After Warhol died in 1987, the Andy Warhol Foundation fiercely protected his legacy in a series of legal battles.
It sued Warhol’s former bodyguard Agusto Bugarin in 2014, claiming he had stolen the Liz Taylor silk-screen portrait that had hung on the wall of Andy’s home for decades. Bugarin denied the allegations, saying the work was a gift from Warhol.
The foundation may have gotten the artwork back, since it was on the block at Christie’s two years later, but the silk-screen failed to sell, valuing it at $10 million to $15 million.
Joe Simon-Whelan would also be unwelcome on Thursday, when former Brooklyn Museum boss Arnold Lehman moderates a panel including critic and Warhol archivist Blake Gopnik and Vincent Fremont, co-founder of the Warhol Foundation.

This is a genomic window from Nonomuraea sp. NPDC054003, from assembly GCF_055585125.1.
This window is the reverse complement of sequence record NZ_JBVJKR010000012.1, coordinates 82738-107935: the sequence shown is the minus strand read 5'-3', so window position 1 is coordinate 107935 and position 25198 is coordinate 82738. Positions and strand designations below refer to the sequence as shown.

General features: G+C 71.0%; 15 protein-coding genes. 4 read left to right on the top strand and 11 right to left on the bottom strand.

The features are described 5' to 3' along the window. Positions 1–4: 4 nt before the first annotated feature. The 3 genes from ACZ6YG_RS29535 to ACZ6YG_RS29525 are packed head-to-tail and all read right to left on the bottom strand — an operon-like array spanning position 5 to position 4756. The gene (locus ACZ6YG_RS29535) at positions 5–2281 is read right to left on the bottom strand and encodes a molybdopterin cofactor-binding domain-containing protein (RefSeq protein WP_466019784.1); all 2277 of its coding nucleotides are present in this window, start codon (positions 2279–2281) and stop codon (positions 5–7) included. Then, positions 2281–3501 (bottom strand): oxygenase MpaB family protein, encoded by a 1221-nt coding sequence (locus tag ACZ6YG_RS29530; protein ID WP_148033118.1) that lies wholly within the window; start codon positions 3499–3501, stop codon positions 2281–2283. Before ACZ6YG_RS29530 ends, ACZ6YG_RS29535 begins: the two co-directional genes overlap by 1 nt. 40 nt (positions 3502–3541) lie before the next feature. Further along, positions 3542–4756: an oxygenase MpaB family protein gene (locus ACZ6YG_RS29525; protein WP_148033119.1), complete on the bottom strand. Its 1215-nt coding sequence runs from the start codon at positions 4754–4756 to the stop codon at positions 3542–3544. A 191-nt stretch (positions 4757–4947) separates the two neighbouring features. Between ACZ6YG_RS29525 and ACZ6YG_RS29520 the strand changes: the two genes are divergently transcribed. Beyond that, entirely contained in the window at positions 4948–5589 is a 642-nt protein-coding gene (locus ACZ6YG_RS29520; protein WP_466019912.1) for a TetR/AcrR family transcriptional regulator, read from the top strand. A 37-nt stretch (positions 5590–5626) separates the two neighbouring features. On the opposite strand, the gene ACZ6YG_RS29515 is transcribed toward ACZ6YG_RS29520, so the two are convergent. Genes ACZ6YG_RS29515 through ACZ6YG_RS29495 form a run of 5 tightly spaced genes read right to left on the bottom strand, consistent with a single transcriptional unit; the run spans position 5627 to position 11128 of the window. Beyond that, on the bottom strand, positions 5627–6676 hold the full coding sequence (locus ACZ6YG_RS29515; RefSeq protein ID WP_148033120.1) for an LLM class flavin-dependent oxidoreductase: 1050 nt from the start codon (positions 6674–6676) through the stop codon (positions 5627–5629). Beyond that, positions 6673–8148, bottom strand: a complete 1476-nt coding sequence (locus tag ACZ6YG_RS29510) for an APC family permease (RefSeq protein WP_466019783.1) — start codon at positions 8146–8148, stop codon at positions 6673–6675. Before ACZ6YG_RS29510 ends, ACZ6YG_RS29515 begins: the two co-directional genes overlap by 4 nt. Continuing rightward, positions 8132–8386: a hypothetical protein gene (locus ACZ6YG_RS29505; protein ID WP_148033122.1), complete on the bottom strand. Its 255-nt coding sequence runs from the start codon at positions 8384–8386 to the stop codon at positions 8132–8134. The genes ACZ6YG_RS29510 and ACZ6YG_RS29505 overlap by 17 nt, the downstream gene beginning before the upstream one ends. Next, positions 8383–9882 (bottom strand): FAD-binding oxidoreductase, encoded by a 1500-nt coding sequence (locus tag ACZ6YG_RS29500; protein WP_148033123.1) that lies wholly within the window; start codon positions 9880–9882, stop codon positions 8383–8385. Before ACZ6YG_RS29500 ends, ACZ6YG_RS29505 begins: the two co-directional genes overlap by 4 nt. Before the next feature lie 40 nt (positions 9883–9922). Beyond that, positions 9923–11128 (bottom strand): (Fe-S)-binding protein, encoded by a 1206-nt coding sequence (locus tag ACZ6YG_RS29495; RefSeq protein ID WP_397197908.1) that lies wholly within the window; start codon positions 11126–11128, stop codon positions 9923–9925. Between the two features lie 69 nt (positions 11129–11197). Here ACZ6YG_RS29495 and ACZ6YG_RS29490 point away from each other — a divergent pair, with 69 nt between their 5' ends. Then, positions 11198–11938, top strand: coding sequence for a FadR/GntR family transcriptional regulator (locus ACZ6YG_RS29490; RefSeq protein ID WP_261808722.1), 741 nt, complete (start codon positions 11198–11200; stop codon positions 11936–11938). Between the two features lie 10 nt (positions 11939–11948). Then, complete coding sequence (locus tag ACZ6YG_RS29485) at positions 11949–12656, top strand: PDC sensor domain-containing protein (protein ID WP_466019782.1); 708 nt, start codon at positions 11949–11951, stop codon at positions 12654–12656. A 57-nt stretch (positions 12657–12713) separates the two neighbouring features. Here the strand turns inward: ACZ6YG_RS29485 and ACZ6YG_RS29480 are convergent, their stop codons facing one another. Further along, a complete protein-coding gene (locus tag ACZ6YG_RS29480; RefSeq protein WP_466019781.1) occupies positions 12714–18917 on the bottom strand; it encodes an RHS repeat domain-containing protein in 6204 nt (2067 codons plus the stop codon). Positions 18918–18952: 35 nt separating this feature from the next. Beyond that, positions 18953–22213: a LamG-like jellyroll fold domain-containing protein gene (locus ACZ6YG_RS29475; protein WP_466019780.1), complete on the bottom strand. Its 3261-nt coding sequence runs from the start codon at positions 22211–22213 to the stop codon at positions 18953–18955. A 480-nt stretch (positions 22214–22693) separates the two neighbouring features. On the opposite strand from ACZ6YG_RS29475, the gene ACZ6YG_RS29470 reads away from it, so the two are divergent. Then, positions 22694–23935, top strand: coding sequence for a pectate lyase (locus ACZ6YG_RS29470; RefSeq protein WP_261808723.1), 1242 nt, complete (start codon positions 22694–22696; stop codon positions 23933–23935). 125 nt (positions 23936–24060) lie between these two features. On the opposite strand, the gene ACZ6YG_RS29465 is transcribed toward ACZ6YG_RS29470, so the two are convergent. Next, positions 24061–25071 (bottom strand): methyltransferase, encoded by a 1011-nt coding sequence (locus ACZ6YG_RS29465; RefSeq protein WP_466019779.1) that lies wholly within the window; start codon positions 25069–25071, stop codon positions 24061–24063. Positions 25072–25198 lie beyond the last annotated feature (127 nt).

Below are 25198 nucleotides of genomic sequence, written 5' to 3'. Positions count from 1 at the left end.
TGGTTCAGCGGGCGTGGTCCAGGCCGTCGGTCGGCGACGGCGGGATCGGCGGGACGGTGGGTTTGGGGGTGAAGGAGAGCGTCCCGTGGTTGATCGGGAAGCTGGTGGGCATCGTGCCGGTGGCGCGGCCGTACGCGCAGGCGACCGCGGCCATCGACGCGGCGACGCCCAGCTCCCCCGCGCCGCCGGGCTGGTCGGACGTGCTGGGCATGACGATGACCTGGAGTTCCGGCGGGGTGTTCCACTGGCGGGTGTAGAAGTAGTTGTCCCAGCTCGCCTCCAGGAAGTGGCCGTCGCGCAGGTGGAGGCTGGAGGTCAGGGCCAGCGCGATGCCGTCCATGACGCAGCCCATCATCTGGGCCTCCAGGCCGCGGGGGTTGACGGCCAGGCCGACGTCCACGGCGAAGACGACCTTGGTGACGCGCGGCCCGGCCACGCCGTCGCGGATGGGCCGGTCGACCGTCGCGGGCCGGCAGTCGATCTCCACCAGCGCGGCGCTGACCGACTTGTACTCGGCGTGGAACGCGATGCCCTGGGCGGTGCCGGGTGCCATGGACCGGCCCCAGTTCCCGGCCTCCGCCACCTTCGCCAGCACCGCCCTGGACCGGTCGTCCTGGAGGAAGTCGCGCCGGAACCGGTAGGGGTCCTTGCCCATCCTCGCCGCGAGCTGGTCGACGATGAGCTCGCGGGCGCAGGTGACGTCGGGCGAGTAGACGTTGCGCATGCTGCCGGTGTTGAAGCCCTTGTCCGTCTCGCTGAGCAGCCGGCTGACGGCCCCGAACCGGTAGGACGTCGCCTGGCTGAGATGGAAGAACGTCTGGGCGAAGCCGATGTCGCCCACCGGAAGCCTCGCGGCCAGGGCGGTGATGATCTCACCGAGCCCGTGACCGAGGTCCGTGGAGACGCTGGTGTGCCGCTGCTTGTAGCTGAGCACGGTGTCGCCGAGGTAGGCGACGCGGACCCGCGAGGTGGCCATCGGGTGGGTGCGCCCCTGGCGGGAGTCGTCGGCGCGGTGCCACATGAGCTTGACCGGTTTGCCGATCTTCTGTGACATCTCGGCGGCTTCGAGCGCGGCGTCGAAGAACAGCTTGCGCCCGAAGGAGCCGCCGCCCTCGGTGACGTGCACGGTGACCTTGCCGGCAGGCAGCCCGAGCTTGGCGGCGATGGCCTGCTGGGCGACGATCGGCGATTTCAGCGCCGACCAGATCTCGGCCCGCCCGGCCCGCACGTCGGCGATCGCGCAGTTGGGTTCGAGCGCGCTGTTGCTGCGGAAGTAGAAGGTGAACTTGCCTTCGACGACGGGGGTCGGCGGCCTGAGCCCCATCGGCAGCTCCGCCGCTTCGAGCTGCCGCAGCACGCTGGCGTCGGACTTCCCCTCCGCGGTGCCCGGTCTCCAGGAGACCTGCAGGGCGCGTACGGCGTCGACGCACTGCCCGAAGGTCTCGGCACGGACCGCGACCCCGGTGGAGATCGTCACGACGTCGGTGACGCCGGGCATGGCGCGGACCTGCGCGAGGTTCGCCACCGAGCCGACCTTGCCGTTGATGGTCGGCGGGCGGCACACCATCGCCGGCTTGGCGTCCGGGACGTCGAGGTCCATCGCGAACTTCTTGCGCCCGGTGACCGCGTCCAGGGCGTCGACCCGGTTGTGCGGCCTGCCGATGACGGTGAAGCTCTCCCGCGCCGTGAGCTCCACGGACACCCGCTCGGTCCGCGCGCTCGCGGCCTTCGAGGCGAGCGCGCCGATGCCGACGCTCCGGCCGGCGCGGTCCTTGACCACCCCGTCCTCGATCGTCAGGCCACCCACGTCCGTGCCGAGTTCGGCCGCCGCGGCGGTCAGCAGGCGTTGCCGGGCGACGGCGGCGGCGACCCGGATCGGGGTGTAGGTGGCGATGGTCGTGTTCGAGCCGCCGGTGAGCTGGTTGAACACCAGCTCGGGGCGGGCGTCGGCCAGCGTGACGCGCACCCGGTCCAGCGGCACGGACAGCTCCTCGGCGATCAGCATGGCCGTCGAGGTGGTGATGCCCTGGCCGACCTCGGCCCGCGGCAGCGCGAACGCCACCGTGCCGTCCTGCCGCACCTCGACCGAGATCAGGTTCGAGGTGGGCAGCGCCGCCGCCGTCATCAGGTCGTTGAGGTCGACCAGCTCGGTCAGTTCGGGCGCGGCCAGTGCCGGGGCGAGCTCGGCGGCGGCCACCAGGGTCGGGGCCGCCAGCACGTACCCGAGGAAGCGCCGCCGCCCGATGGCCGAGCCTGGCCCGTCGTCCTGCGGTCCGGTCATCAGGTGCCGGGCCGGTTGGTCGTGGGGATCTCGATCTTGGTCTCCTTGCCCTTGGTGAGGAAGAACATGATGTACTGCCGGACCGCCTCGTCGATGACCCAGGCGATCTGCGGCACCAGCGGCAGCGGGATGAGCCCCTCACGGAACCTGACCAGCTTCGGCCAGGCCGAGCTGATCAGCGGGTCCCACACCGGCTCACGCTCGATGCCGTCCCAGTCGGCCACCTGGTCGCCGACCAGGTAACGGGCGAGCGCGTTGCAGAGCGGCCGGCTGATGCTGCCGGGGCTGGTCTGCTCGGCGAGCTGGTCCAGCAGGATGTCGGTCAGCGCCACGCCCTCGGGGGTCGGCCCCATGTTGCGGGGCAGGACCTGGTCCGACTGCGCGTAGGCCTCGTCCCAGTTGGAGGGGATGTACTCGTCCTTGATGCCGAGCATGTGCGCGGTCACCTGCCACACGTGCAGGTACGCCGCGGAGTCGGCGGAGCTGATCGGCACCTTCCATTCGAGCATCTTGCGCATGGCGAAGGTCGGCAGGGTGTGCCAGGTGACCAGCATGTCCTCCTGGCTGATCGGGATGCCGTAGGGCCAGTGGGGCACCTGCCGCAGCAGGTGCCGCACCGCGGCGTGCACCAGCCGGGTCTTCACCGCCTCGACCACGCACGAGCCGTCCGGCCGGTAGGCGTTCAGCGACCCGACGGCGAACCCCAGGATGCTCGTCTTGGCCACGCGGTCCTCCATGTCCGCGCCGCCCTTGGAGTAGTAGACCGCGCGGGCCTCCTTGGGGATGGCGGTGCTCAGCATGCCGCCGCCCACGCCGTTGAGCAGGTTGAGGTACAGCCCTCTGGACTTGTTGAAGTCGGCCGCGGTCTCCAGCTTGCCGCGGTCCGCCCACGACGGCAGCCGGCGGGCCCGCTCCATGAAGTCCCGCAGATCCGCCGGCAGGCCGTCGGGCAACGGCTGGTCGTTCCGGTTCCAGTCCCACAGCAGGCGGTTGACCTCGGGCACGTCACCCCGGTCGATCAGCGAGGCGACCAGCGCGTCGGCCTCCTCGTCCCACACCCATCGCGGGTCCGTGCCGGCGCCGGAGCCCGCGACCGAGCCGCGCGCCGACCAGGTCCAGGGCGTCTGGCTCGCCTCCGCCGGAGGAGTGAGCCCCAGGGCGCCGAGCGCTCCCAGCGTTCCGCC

Simon-Whelan sued the foundation, the Andy Warhol Art Authentication Board, and others in 2007, bringing antitrust claims after the authentication board refused to authenticate the 1965 Warhol self-portrait he bought for $195,000.
The lawsuit settled in 2010, with Simon-Whelan withdrawing his claims because of the financial burden of litigating the case.
“Frankly, these people think they are above the law, and can do anything they want,” Simon-Whelan told me.
The Warhol Foundation stopped authenticating work in 2011.